|9||Customers' expressions will reflect their emotional dialect.||Elfenbein & Ambady, 2002; Marsh, Elfenbein, & Ambady, 2003; Chiao et al., 2008.||(a) Meta-analysis: Examines emotional dialects between cultures. (b) Findings indicate that facial expressions of emotion can contain sufficient differences in nonverbal expressions to identify an expresser's nationality or culture.|
CUSTOMERS' TRUE FEELINGS AND THEIR NONVERBAL EXPRESSIONS
Most scholars agree on a set of six basic emotional expressions that are universally recognized (happiness, sadness, anger, fear, disgust, and surprise) (Ekman, 1992a, 1992b). Ekman (1992b) uses the term “basic” in the sense that these emotions are biological in nature and have developed through evolutionary processes. Although basic emotions are universal and share core expressive components (Ekman, 1992a, 1992b; Elfenbein & Ambady, 2002), their expression can vary across cultures. The retail environment can foster emotional reactions in consumers. For example, customers may react negatively to a service failure (Menon & Dubé, 2004) or a salesperson's demeanor (Puccinelli, 2006) or be delighted when their expectations are exceeded (Oliver & Rust, 1997) or they have the pleasure of giving a gift (Vanhamme & de Bont, 2008). Customer feelings also may depend on feelings expressed by other customers (Howard & Gengler, 2001). Puccinelli (2006) found that consumers who reported they were in a bad mood responded negatively to a spokesperson in an ad expressing positive affect. If given a choice, consumers who are in a bad mood would choose a salesperson expressing either a neutral or a bad mood. If consumers in a bad mood were made to watch an ad featuring a positive, upbeat salesperson, the consumer reported feeling worse and indicated they were less willing to pay for the products endorsed by the salesperson (Puccinelli, 2006). Thus, if salespeople can read the mood of customers they may be able to use that information in their sales strategy to better serve them.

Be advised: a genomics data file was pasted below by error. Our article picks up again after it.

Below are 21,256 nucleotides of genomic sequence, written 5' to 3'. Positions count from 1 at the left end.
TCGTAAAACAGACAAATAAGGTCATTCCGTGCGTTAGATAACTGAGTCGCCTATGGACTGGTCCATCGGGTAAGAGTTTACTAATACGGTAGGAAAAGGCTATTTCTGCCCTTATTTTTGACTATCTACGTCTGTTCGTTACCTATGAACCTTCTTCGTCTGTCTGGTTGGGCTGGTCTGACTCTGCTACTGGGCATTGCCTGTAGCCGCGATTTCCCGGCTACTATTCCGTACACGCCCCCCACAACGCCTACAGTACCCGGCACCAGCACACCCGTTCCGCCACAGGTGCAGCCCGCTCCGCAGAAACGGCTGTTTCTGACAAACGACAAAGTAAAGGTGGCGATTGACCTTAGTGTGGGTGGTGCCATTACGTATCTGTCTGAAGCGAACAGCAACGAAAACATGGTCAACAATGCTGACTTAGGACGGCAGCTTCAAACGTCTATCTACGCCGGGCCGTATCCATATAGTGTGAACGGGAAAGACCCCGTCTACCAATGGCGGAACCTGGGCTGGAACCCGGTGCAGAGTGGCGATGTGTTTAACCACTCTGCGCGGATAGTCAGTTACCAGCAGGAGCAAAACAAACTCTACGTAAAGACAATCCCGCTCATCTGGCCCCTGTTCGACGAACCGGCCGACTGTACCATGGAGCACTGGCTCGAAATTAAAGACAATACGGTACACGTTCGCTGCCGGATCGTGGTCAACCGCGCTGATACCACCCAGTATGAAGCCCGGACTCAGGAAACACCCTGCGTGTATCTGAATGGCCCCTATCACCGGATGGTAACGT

However, several factors likely affect the convergence between felt and expressed emotions, such as the situation, customer expressivity, relative social status of the consumer versus the salesperson, and display rules. Each moderating factor may play a role, as discussed in the following sections. A more detailed review of individual emotions (e.g., expression of happiness vs. sadness) and their differences lies beyond the scope of this paper.
The Nature of Nonverbal Behavior
As an illustration, consider one of the basic emotions, namely, happiness. In many cultures, smiling expresses happiness. Based on these universal behaviors associated with specific emotions, researchers developed various coding systems for the measurement of expression such as the Facial Action Coding System developed by Ekman and Rosenberg (1997). Following extensive training, researchers can recognize specific facial action units (FAU) that reflect the intensity of activation of facial muscles related to spontaneous expressions of particular emotions (e.g., contraction of the zygomatic major muscle of the face signifies a smile [FAU 12]; activation of the orbicularis oculi muscle to raise the cheeks and crinkle the skin around the eye is regarded as a genuine expression of happiness [FAU 6]; Ekman, Davidson, & Friesen, 1990). More complex messages, such as empathy and dominance, also seem to be associated with nonverbal behaviors (Knapp & Hall, 2006). Empathy, for example, may be expressed through forward leaning, close proximity, greater eye contact, more openness of the arms and body, more direct body orientation, and less eye movement (Hall, Harrigan, & Rosenthal, 1995).